Courageous Prison Resistance in Turkey

Protesting inhumane prison conditions hunger strikers are dying

Revolutionary Worker #1102, May 13, 2001, posted at

Revolutionary political prisoners in Turkey are continuing their courageous life-and-death struggle against the imperialist-backed Turkish government. Several hundred political prisoners, along with family members and supporters, are currently on a hunger strike against the new prisons with isolation cells, known as F type prisons. As of April 28, 20 hunger strikers have died, and many others are reportedly close to death.

The hunger strike began last October. In addition to abolition of the F type prisons, the strikers are also demanding an end to oppression of the Kurdish people; the state security courts, which are used to railroad political prisoners; and the "economic reforms" ordered by the International Monetary Fund, which are causing tremendous hardships for the masses.

Most of the political prisoners have been imprisoned under Turkey's fascist "anti-terrorism" law, which allows the Turkish state to put revolutionaries behind bars for many years for nothing more than accusation of membership in any one of the many banned organizations. The "proof" for such membership can be mere possession of a leaflet. Torture, physical assaults on women, and other brutality by the prison authorities are rampant--and documented by human rights organizations.

The struggle of the prisoners and their supporters has put a focus on the reactionary Turkish regime's brutal treatment of political prisoners. Several of the hunger strikers, including former political prisoners, are together in a house in an Istanbul shantytown. One striker, a 22-year-old woman who has had only a mixture of sugar, salt, and lemon juice for almost 170 days, told reporters, "I joined the strike so that the whole world could see. We want them to stop taking away the prisoners' rights, isolating them."

Last December, government security forces stormed 20 prisons across the country in a bloody move to force prisoners into the F type cells. At least 30 prisoners were killed and hundreds were wounded. The government has put a tight lid on information from inside the prisons. But in a report issued last month, Amnesty International said it had documented many of the claims by prisoners' families and supporters about beatings and extreme isolation in the new prisons. Amnesty reported that many prisoners had gone without any human contact for days, "apart from roll-calls, which are said to be frequently accompanied by violence." A doctor who was part of a group which was able to meet some prisoners, including hunger strikers, said, "We saw people who had been burnt, beaten--the bruises and scars were covering their faces. We were not allowed to conduct any forensic examinations though, so we could not file any reports of torture."

The Fight Against the Isolation Cells

The prisons have long been a powerful arena of struggle against Turkey's dictatorial rulers. The political prisoners draw support from the oppressed people throughout Turkey--and, in turn, the resistance within the prisons strengthens the overall struggle in that country. Maoist revolutionaries of the Communist Party of Turkey (Marxist-Leninist) (TKP(ML)) are among those in the front ranks of the struggle in the prisons. As the revolutionaries in the clutches of the enemy continue their fight behind bars, their comrades among the peasants in the countryside continue to wage a revolutionary armed struggle against the Turkish state. The TKP (ML) is a participating party in the Revolutionary Internationalist Movement (RIM).

The Turkish government has repeatedly tried to crush the resistance and revolutionary spirit of the political prisoners--and it has repeatedly failed. Since the early 1990s, the government has been moving to transfer the prisoners from ward-style prisons, where groups of prisoners are held together, into the F type prisons with small isolation cells.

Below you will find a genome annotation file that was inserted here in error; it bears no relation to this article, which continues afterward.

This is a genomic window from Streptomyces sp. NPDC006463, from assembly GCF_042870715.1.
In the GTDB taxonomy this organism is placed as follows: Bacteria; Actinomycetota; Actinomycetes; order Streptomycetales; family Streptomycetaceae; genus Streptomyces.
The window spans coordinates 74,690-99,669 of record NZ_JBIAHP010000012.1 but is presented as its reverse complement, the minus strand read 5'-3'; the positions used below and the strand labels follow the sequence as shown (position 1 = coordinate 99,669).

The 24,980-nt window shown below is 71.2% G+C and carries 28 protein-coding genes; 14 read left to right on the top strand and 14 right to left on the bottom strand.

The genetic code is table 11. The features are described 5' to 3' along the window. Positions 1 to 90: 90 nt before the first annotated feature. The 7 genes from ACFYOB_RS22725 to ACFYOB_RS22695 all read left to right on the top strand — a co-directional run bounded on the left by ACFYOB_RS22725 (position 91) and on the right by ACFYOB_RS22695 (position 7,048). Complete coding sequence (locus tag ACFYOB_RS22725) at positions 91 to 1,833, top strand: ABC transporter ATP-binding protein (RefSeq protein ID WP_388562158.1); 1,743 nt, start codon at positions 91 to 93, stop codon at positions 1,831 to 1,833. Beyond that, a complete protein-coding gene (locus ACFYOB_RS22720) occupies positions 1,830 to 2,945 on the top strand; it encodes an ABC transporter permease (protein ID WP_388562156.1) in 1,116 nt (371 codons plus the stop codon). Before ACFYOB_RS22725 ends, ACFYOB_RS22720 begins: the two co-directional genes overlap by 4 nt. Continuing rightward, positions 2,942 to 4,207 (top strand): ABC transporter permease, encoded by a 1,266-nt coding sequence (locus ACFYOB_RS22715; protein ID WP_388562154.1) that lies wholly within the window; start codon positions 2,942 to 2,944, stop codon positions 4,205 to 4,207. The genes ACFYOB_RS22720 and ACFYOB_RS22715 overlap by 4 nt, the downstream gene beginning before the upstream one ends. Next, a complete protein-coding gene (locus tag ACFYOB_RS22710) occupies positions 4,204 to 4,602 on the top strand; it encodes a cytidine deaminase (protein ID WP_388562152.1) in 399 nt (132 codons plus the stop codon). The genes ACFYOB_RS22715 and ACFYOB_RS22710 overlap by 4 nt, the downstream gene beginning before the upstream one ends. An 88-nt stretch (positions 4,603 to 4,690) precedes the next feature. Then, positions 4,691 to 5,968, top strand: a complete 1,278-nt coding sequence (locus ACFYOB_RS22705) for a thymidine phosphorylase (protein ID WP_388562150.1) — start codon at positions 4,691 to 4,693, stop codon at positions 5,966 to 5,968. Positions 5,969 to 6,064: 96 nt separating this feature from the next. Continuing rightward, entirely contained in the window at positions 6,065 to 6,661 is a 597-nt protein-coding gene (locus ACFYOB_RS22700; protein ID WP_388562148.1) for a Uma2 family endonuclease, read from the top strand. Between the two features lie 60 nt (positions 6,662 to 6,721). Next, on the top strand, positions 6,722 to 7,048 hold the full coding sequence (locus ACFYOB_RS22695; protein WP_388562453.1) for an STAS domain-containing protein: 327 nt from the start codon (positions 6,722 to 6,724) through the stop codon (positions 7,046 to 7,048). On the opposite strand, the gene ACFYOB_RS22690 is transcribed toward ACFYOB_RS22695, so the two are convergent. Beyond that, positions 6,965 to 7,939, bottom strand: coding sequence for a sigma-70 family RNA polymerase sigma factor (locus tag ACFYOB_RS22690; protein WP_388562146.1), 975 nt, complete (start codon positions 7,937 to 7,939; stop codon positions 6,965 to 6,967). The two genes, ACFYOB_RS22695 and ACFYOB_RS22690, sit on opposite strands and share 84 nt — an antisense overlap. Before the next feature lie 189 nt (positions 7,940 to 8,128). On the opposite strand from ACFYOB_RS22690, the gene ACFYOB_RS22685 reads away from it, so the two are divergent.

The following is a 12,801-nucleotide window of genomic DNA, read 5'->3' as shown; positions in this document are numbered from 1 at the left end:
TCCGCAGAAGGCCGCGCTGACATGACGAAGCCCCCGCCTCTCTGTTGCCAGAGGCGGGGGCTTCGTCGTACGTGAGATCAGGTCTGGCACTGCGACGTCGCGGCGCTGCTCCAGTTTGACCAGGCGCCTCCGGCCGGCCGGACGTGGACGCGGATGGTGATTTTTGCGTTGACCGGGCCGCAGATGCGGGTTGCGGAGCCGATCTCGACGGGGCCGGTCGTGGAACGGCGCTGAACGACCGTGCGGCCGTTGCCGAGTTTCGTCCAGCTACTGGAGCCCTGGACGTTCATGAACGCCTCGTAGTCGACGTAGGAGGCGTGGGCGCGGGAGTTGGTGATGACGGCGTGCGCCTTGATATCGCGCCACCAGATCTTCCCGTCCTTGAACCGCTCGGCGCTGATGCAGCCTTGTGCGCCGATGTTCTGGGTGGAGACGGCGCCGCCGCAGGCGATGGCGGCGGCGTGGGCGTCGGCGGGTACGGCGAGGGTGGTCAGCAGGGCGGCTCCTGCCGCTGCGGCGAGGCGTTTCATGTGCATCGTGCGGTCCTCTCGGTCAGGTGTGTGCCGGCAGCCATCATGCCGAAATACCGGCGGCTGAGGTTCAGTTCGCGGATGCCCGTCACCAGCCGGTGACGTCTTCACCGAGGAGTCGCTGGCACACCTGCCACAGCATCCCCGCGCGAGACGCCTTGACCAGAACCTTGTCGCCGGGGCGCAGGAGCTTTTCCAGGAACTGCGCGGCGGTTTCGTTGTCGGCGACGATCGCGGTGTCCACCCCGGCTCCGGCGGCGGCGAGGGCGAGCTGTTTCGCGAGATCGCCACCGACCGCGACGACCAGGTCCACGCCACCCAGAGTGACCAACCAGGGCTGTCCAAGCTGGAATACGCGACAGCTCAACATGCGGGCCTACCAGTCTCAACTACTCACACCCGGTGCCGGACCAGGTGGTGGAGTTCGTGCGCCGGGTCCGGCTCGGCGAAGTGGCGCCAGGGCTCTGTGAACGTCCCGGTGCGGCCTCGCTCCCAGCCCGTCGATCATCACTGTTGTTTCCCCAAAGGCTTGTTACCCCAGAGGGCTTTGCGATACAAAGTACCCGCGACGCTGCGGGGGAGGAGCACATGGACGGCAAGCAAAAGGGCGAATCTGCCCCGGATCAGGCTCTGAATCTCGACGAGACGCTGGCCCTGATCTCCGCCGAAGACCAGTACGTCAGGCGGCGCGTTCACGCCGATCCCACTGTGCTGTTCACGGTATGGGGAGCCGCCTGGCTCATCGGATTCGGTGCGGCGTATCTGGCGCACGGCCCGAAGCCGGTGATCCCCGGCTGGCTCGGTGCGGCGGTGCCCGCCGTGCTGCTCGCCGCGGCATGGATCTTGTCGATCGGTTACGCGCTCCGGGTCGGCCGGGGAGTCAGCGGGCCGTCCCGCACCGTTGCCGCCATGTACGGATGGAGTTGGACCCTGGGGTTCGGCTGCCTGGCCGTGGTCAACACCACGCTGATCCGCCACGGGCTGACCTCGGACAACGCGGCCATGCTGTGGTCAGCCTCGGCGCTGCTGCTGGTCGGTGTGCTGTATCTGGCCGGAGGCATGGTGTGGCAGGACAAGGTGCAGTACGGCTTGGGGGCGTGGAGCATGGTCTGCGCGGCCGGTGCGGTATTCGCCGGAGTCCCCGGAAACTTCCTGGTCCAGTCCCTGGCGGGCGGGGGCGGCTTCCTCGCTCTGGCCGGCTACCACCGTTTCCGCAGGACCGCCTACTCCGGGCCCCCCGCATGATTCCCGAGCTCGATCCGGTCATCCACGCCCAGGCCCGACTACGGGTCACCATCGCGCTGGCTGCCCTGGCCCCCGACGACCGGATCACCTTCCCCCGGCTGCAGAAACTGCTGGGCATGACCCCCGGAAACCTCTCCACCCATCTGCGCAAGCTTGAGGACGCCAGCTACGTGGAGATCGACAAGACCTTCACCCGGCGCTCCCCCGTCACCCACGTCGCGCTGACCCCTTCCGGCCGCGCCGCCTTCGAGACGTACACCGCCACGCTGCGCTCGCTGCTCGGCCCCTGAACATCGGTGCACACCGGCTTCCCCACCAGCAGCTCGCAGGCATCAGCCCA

The political prisoners and their supporters call the F type prisons "death cells." The Committee to Stop the Repression of Political Prisoners, based in London, described the F type isolation cells: "The cells are small and have just enough room for bunks and a table, and the prisoners have to take showers while sitting on the toilet. Some cells have television sets, but these can only be operated by the prison authorities through a central control panel. The prisoners, in other words, have no control over what they watch and when they can watch it. There are no facilities for exercise or sport, and no access to a library or canteen. Photographs confirm that these prisons have few if any external windows and there is no natural light in the cells. The prisoners will, therefore, be kept in artificial light, which will also be controlled by the authorities. Each cell has a door that leads to its own courtyard that has high walls and estimated area of 16 square meters. According to the government, the prisoners will have no more than one hour a day access to this so-called courtyard. In practice, however, access will only be granted at the discretion of the prison authorities. The cell doors will be kept closed night and day, and meals will be delivered under or through these doors."

In 1991 the prisoners fought the government's plans with mass resistance. At least 17 prisoners lost their lives in this struggle, but the defiance of the prisoners inspired mass support, and the government was forced to back down. In 1996 another attempt by the government was met with an upsurge of resistance in the prisons, including a hunger strike, and the government was forced to back off again.

Confrontations intensified through the year 2000. In July, government forces attacked Burdur prison with smoke bombs, tear gas, and nerve gas and used bulldozers to break down walls. In October, hundreds of prisoners across Turkey began the hunger strike which continues to this day.

Government's Deadly Assault on Prisoners

On December 19, the Turkish police, army, and the notorious "Special Team" security forces carried out a vicious--and cowardly--attack on political prisoners in 20 prisons. The regime used overwhelming force in their military operation against the prisoners. Bulldozers tore holes in the prison wall so that security forces could rush in and fire without warning.

The political prisoners fought back fiercely and heroically. In some prisons, the resistance against the heavily armed security forces lasted for several days. A woman prisoner who survived the attack said, "They saw us stand up and they started firing at us. After the shooting they started to bombard us with all kinds of bombs. They threw smoke bombs, sound bombs, nerve gas and pepper gas. We constantly answered them with slogans and insults. They kept shouting, 'Surrender or we will kill all of you.' We said, 'Come and kill us all if you like, but we will never surrender.'"